On Deltoid, Tim Lambert reports that Wolfgang Wagner, Editor-in-Chief of the journal Remote Sensing, has taken personal responsibility for the publication of a “problematic” paper and resigned his role. Wagner writes, “With this step I would also like to personally protest against how the authors and like-minded climate sceptics have much exaggerated the paper’s conclusions,” in stories such as “New NASA data blow gaping hole in global warming alarmism” (published by Forbes) and “Does NASA data show global warming lost in space?” (published by Fox News). On Class M, James Hrynyshyn asks “Wouldn’t it be great if everyone was as good at admitting their mistakes?” Here’s hoping that Wagner’s move can reduce or reverse public misconceptions arising from promotion of the paper.

East Coast Disaster Aftermath

Natural disaster struck twice last month on the east coast of the United States: first, a magnitude 5.8 earthquake rattled windows from Atlanta to Boston, and then a waning hurricane whirled all the way to New York City and on to Canada as a tropical storm. The temblor caused hundreds of millions of dollars in damages, but the storm caused billions, and killed dozens of people. Sharon Astyk provides a firsthand view of the damage in upstate New York, where the storm turned her farm into a swamp, her creek into a raging torrent, and her locust trees into goat fodder and firewood. She implores, “please remember and help your local farmers anyway you can – most of them will struggle to rebuild after this disaster and to go forward.” On The Pump Handle, Liz Borkowski writes “hurricane Irene wasn’t nearly as bad as it could’ve been. […] Many of the New Yorkers who ignored Mayor Bloomberg’s orders to evacuate are probably feeling smug.” But she says Irene only proved that hurricanes can be unpredictable, and encourages us to always be prepared. And on Thoughts from Kansas, Josh Rosenau calculates just how unlikely it was to have the proverbial lightning strike twice. He states the odds as 1 in 1,500,000. If an asteroid hits Philly tomorrow, we’ll start worrying about Armageddon.

Extraterrestrial Seed

Earlier this month, NASA announced the discovery of DNA components in a meteorite. On We Beasties, Heather Olins writes that “while claims of meteorites containing DNA components have been made before, they may very well have been terrestrial contamination. This seems to be different, because the meteorite also contains similar molecules that are never found in biological matter.” Specifically, the meteorite contains the nucleobase analogues purine, 2,6-diaminopurine, and 6,8-diaminopurine, leading Claire L. Evans to revisit the ancient concept of panspermia on Universe. Panspermia holds that the seeds of life are scattered throughout the universe, and not endemic to the blooming planet Earth. Anaxagoras, the Greek philosopher, coined the idea, and along with more recent adherents was more or less maligned by mainstream thinkers. But Claire asks, “Why is panspermia—the notion that life exists throughout the Universe, distributed by meteoroids, asteroids and planetoids—any stranger than a touch from the Heavens, or a spontaneous spark in the primordial stew?” The Earth may be an oasis—but no desert goes on forever.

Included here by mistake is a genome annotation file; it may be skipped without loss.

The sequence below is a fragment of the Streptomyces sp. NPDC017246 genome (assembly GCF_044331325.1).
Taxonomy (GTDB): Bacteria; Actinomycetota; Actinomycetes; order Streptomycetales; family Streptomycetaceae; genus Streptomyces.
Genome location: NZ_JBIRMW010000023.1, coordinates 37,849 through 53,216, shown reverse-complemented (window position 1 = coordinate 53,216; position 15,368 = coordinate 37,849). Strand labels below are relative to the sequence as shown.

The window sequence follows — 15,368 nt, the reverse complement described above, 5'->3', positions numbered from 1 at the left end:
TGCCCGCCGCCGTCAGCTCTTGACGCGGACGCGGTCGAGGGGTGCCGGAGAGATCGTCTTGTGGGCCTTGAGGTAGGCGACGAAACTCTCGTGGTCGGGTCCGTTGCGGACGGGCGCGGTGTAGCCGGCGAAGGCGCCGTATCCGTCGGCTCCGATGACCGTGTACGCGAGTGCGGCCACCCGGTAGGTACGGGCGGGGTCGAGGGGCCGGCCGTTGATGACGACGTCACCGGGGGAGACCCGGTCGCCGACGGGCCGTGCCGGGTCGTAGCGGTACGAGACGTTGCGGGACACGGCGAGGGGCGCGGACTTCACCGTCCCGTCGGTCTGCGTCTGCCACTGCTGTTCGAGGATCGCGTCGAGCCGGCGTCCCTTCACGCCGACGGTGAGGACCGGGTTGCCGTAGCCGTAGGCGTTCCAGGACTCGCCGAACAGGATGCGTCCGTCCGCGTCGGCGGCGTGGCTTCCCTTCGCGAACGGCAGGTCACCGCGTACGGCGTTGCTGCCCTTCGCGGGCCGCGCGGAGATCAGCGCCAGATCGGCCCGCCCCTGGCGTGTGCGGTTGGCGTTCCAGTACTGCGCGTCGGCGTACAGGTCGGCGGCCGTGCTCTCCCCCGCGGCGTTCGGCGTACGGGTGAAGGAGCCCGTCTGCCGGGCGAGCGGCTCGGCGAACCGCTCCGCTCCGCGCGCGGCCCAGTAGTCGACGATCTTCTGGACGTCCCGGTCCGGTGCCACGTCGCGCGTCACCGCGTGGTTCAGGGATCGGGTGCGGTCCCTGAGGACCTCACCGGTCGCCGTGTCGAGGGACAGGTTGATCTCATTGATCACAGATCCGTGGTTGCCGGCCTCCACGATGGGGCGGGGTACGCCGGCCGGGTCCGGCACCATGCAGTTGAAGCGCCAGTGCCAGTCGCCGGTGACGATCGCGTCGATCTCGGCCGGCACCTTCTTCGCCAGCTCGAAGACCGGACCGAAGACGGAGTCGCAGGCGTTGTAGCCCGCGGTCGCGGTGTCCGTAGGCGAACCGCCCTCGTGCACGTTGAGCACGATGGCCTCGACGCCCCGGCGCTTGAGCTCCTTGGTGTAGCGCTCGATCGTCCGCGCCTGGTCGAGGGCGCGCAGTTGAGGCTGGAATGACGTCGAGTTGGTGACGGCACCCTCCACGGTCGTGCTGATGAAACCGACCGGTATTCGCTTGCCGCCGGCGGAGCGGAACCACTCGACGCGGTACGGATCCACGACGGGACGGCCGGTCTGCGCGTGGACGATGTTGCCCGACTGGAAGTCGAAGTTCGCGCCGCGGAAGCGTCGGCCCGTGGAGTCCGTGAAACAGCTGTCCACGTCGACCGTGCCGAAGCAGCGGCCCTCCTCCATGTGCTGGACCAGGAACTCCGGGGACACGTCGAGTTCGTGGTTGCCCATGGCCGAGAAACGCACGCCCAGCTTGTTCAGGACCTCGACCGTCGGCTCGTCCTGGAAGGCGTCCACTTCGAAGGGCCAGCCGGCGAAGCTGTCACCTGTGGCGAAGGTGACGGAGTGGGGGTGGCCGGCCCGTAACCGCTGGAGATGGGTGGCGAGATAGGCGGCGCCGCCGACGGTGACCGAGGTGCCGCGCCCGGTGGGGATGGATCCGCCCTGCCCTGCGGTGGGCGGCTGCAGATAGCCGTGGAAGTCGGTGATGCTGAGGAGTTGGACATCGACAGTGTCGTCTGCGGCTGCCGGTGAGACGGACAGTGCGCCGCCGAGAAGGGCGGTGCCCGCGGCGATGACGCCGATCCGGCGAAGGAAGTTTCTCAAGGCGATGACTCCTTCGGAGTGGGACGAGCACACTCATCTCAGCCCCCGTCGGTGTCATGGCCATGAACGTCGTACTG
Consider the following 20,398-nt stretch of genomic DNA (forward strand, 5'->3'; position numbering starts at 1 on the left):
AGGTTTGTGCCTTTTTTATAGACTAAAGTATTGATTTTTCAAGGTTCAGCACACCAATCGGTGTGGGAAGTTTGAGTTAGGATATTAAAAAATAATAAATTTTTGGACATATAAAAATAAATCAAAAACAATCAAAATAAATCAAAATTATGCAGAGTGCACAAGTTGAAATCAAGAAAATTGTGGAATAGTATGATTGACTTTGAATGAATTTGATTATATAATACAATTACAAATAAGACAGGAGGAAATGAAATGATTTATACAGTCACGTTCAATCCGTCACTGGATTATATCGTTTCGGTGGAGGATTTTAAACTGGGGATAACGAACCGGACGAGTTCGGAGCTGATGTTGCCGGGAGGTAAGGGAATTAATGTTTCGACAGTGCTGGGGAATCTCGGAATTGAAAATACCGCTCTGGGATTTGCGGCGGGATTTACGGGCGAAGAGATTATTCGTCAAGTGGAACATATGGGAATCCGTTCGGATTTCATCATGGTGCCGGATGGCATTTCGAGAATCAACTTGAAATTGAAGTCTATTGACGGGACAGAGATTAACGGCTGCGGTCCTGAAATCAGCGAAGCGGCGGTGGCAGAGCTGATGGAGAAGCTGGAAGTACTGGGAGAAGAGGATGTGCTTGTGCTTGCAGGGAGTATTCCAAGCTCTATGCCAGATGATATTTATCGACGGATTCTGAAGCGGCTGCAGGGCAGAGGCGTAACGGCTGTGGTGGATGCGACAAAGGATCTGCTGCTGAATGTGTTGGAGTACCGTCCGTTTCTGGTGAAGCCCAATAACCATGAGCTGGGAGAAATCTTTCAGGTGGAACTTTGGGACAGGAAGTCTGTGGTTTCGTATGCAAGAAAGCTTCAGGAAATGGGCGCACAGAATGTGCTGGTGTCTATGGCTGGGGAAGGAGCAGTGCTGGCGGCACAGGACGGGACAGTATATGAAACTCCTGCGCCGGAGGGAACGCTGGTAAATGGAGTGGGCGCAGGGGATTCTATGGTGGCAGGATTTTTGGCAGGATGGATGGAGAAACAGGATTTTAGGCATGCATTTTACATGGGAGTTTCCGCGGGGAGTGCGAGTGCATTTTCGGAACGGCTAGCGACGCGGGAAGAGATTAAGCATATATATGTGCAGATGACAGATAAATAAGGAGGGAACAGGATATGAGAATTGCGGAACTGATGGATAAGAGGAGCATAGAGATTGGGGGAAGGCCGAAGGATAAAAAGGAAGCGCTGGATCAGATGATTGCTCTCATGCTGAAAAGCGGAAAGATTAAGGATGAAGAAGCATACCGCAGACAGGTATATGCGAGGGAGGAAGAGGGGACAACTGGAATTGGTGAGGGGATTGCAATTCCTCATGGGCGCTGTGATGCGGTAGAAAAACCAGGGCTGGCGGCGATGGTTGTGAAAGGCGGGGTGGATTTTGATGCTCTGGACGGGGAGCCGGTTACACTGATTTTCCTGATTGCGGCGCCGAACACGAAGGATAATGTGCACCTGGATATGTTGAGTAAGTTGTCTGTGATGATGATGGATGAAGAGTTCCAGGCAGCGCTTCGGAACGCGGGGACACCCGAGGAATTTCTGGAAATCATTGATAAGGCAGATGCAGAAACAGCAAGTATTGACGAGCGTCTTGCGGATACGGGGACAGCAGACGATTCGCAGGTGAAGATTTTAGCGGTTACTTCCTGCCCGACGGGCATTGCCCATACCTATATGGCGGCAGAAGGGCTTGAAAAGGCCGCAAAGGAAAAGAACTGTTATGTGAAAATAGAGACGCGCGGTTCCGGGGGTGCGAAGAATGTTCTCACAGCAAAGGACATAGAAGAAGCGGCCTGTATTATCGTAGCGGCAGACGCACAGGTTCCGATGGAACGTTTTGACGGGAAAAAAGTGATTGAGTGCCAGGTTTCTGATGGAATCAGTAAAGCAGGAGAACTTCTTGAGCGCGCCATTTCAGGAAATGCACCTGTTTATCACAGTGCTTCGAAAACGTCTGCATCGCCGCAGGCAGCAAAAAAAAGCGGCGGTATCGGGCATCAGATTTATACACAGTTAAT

Eye-Catching Classes (and Carats)

On Starts With a Bang, Ethan Siegel explains that although we see the full range of spectral classes in the night sky—from cool red M stars to blazing blue O’s—75% of nearby stars “are the reddest, coolest, M-class stars, including the closest star to us.” Only 4.2 light-years away, Proxima Centauri “is invisible even with binoculars, and even with dark skies, a small, 3″ telescope would unable to find it.” Yet O and B class stars, despite being much rarer and much more distant, are so luminous that they can’t be missed. Brightness can be deceiving—even when looking at entire galaxies and galactic clusters. Ethan adds, “when you’re looking for extra-solar planets, don’t be surprised that we find the biggest ones and the ones closest to their parent star: that’s also bias.” Steinn Sigurðsson provides a dazzling example on Dynamics of Cats. It’s a giant rock in close orbit around a pulsar, “most likely a pure cold crystalline carbon core of a low mass star, with the rest of the star accreted, blown away and ablated by the millisecond pulsar formation process.” In other words, a diamond the size of Jupiter. Or as Steinn says, “10,000,000 trillion trillion carats of hot sparkly rock!”